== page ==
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church at Ely, CAMBRIDGESHIRE. Warwick church, near Car. lisle, in COMBERLAND. Melbourne church, DERBYSHIRE. Studland church, DorseTSHIRE. Church of Waltham Abbey, Essex. Greensted church, Essex. Church at Tewkesbury, GLOUCESTERSHIRE. Church of Bishop's Cleeve, Gloucestershire. Parts of Rumsey church, HAMPSHIRE. Part of St. Alban's abbey church, HERTFORDSHIRE. Church of St. Michael, at the same place. Barfreston church, Kent. The Undercroft of Canterbury Cathedral. Remains of the west front of the abbey church of St. Augustine's monastery, Canterbury. The church of Crowle, LINCOLNSHIRE. Church of Southwell, NOTTINGHAMSHIRE. Part of the cathedral, OXFORD. Part of St. Peter's in the East, Oxford. Iffley church, Oxfordshire. Tickencote church, RUTLANDSHIRE. Part of the church of Hales-Owen, SHROPSHIRE; and $t. Kenelm's chapel there. Tutbury church ; STAFFORDSHIRE. Chapel at Orford, in SUFFOLK. Church of New Shoreham, Sussex. Parts of the monastery at Pershore, WORCESTERSHIRE. The undercroft of Worcester Cathedral. The chapel of St. Mary in Criptis, in YORK Cathedral. Adel church near Leeds, Yorkshire. The crypt of Lestingeham church, Yorkshire.

ON The Modes OF SEPULTURE PRACTISED BY THE AN. GLO-SAXONs.-- That the Saxons, in common with other northern nations, at one period burnt their dead, is unquestionable; and that it was also their custom occasionally to erect barrows, or tumuli, over the ashes, or the body, of the deceased, is equally certain. Many barrows still remain in Lower Saxony, to attest the truth of this latter assertion.*

It would, however, appear to be likely that the Saxons, in their rude state, paid little attention to dignity of sepulture, except on particular occasions. Tacitus, speaking of the Ger. mans (and thence, relatively, of the Saxons) describes them as despising what they dcemed the fruitless ambition of inagnificent

funerals,

* Munimenia Antiqua, Vol. I. p. 287, after Brown's travels through Germany, P. 146, 4to.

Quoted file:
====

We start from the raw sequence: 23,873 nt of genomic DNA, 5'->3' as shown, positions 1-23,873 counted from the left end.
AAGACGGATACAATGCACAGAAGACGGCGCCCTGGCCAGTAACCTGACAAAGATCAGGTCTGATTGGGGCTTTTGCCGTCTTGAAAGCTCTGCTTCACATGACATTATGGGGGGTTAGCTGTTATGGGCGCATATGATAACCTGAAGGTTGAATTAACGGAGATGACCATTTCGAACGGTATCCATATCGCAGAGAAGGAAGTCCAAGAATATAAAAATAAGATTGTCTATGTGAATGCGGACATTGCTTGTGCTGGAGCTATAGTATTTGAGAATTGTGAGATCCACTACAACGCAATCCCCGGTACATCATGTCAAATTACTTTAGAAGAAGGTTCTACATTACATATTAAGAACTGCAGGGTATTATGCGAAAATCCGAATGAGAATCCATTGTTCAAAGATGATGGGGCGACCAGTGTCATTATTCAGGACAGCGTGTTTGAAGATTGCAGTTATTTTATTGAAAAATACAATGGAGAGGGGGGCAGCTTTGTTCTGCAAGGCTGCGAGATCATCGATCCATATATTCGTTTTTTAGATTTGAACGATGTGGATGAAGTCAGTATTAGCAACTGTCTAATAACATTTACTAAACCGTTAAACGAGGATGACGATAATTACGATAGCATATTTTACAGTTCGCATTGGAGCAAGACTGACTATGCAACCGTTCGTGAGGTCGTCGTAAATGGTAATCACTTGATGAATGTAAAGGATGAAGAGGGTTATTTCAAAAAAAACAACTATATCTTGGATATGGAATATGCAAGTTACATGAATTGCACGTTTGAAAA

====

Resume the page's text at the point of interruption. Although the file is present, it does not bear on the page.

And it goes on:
funerals, except as to instances of extraordinary public regret. In such distinguished acts of sepulture, the warrior's horse, and probably his arms, together with funeral urns, were deposited in the vicinage of his remains.

From these remarks it would seem to be probable that barrows constructed by the Saxons, in their rude state, and during the first ages of their settlement in this island, should still be found, although not of frequent occurrence.

But it is certain that no large barrow has been proved, on investigation, to contain indicia of Saxon interment. It is ob. served by Mr. King, that, with the exception of the tumulus in Yorkshire, ascribed to Hengist, there is not one instance, as far as his knowledge reached, of even a satisfactory traditionary record concerning an existing barrow raised to the memory of an Anglo-Saxon King. * We may, perhaps, believe that the AngloSaxons wanted security and leisure for the construction of such immense barrows as have been attributed to them by some writers, whilst they were engaged in the wars which continually prevailed previous to their conversion and the consolidation of their petty states. It must, at any rate, he received as indubitable, that the result of actual research, in every division of the island, tends towards proving that all the larger barrows, (commemorative of individual, or family, sepulture) and the generality of every other class, now remaining in England, are of ancient British formation.t .